Flyfishing at McCarran Ranch Preserve on the Truckee River near Reno, NV
Flyfishing McCarran Ranch Flyfishing at McCarran Ranch Preserve on the Truckee River near Reno, NV © Tim Torell

Places We Protect

McCarran Ranch Preserve

Nevada

Visit McCarran Ranch Preserve to see how we're transforming the Truckee River.

The McCarran Ranch Preserve was the Conservancy’s first restoration project on the lower Truckee River, and the work done there has become a model for how to fix the Truckee. As the natural communities recover at McCarran Ranch, it is becoming a unique destination in northern Nevada—a place of natural beauty and diversity for wildlife and people alike.

The Restoration Program

At McCarran Ranch Preserve, like along much of the Lower Truckee River, decades of damage, including severe channel incision due to straightening the river's channel as part of a 1960's flood control project, caused the groundwater to drop beyond the reach of riverside vegetation resulting in a loss of approximately 90% of the riparian forest and as much as 70% of bird species.

The goal of restoration on the lower river is to re-create a functioning ecosystem.  A relatively small-scale pilot project at McCarran Ranch Preserve completed in 2003 allowed the Conservancy to test its restoration methods and practices.  Based on the success of that work, large-scale restoration began at McCarran Ranch Preserve in 2006.

Restoration addresses the very foundation of the ecosystem by:

  • Creating in-river habitat—riffles and pools—for trout and other fish and insects they and other animals feed on
  • Rebuilding a meandering channel that allows the river to flow in a more natural pattern
  • Reconnecting the river to its floodplain, potentially reducing flood damage in other, more developed areas
  • Lowering the floodplain, slightly raising the river’s bottom, and narrowing its width to re-create conditions that can support native vegetation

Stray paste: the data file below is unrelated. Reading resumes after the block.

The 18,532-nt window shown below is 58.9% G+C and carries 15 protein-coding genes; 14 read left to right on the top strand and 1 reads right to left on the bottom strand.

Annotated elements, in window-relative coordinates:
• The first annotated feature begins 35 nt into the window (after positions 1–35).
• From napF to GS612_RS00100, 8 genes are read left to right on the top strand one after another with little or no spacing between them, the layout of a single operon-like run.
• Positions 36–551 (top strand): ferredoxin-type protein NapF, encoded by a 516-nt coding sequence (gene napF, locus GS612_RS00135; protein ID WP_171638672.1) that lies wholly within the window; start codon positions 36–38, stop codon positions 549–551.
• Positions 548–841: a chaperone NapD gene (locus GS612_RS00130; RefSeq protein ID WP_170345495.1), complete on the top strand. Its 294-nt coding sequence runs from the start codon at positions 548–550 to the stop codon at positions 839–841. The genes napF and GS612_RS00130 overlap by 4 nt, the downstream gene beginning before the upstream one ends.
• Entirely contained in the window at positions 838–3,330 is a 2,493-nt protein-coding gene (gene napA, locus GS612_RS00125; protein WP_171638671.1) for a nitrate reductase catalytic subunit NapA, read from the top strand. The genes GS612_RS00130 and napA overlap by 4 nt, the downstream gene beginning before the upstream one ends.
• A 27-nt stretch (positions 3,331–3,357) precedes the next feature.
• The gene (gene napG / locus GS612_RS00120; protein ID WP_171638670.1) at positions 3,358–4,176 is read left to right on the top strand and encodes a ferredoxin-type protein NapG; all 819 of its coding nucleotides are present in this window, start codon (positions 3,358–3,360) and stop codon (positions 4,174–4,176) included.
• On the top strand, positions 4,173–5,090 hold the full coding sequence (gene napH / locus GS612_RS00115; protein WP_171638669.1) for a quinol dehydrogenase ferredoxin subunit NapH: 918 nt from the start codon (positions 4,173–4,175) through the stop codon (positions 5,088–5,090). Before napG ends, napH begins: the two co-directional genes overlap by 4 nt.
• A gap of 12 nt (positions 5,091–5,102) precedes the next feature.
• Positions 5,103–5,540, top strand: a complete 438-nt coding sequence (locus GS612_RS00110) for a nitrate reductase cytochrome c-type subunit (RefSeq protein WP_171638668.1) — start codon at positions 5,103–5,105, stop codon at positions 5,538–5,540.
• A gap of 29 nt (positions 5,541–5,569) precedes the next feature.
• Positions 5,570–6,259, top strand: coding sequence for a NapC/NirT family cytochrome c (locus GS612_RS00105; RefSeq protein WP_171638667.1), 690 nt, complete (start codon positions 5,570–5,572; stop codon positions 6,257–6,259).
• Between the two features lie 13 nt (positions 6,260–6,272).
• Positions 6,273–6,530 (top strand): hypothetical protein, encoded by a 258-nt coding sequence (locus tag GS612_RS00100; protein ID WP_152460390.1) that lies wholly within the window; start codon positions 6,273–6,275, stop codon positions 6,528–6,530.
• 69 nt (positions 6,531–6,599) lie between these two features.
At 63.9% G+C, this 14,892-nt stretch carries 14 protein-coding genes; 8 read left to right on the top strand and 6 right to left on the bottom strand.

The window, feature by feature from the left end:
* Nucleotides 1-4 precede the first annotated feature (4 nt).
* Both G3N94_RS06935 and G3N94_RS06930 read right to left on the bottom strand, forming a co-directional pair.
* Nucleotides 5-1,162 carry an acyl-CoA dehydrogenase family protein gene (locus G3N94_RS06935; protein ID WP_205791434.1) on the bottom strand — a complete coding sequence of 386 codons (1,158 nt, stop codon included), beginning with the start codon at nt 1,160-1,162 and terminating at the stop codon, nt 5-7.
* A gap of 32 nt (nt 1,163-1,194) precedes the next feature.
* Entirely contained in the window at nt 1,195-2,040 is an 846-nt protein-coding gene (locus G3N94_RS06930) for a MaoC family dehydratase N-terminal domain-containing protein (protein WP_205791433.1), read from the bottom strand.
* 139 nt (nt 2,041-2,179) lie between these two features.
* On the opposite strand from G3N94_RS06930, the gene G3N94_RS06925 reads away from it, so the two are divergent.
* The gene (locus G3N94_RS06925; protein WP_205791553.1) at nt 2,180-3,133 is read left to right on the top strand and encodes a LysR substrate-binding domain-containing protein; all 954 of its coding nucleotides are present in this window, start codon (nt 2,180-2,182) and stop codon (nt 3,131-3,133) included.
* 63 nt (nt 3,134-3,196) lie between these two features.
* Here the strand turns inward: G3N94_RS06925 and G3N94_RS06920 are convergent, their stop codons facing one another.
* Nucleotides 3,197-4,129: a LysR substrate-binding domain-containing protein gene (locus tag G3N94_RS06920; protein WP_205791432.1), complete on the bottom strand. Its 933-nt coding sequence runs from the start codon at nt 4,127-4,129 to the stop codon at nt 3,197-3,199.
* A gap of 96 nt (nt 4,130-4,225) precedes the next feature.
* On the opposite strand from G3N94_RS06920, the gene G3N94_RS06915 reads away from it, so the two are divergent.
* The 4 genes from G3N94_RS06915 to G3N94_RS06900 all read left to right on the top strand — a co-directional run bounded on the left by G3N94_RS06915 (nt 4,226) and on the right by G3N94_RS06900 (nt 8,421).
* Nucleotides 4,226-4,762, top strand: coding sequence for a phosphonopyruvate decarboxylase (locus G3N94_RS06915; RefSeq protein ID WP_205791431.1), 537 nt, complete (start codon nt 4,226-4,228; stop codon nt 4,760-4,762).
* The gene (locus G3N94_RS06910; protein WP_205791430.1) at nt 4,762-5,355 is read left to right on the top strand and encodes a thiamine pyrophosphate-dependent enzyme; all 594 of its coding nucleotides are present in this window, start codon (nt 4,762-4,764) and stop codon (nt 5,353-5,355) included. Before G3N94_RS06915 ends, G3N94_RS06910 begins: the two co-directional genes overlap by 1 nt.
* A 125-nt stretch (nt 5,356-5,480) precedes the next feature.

• Restoring a native plant community that will help improve water quality by keeping the water cooler and filtering out excess nutrients

The restoration model developed at McCarran Ranch Preserve has shown success in attracting birds and fish and in supporting thriving native plant communities.  In addition, it has been implemented at four other sites on the lower river: 102 Ranch, Lockwood, Mustang Ranch, and the Tracy Reach. An important part of restoration includes revegetation and maintenance. 

Education

The Truckee's future lies with the people who depend on it.  The Nature Conservancy's education and outreach program was launched in 2008 to reconnect the community with the river and share the importance of conservation for our well-being.  Working with partners, we're able to connect with local students each year, highlighting the need for taking care of our precious resources, while introducing students to wetlands, riparian habitats, and restoration.  If you're interested in getting involved with our educational program as a participating group or as a volunteer, please contact nevada@tnc.org for more information.

Volunteers

Volunteers play an important role in the ongoing work at McCarran Ranch, as well as other sites on the Truckee River and across the state.  If you're interested in joining our committed team of volunteers and being a part of this exciting work, contact our Volunteer Coordinator Martin Swinehart at 775-224-9158 or nvfovolunteer@tnc.org

The following are prohibited at McCarran Ranch:

  • Camping
  • Lighting of Fires or use of fireworks
  • Horses
  • Hunting or discharge of firearms
  • Dumping of Waste
  • Removal of plants or animals
  • Research projects without prior approval from The Nature Conservancy
  • Organized events or commercial use without prior approval from The Nature Conservancy

Dogs are allowed but must be kept on leash. Please pick up after your pet.

As there are no drinking water sources at the Preserve, please bring your own water.

Public Access

The Nature Conservancy is proud to provide public access at the McCarran Ranch Preserve, a stretch of river that has not been available to the public for more than a century.  Recreational opportunities include hiking, fishing, birdwatching, and canoeing. The preserve is complete with site-specific educational exhibits, an outdoor amphitheater that is a center for public events, and a trail system that guides visitors through the heart of the restoration area—past the new meandering channel and a series of wetlands that support an abundance of wildlife. See a map of the trails.

Truckee Virtual Tour Take a virtual Google Earth tour of our lower Truckee River project.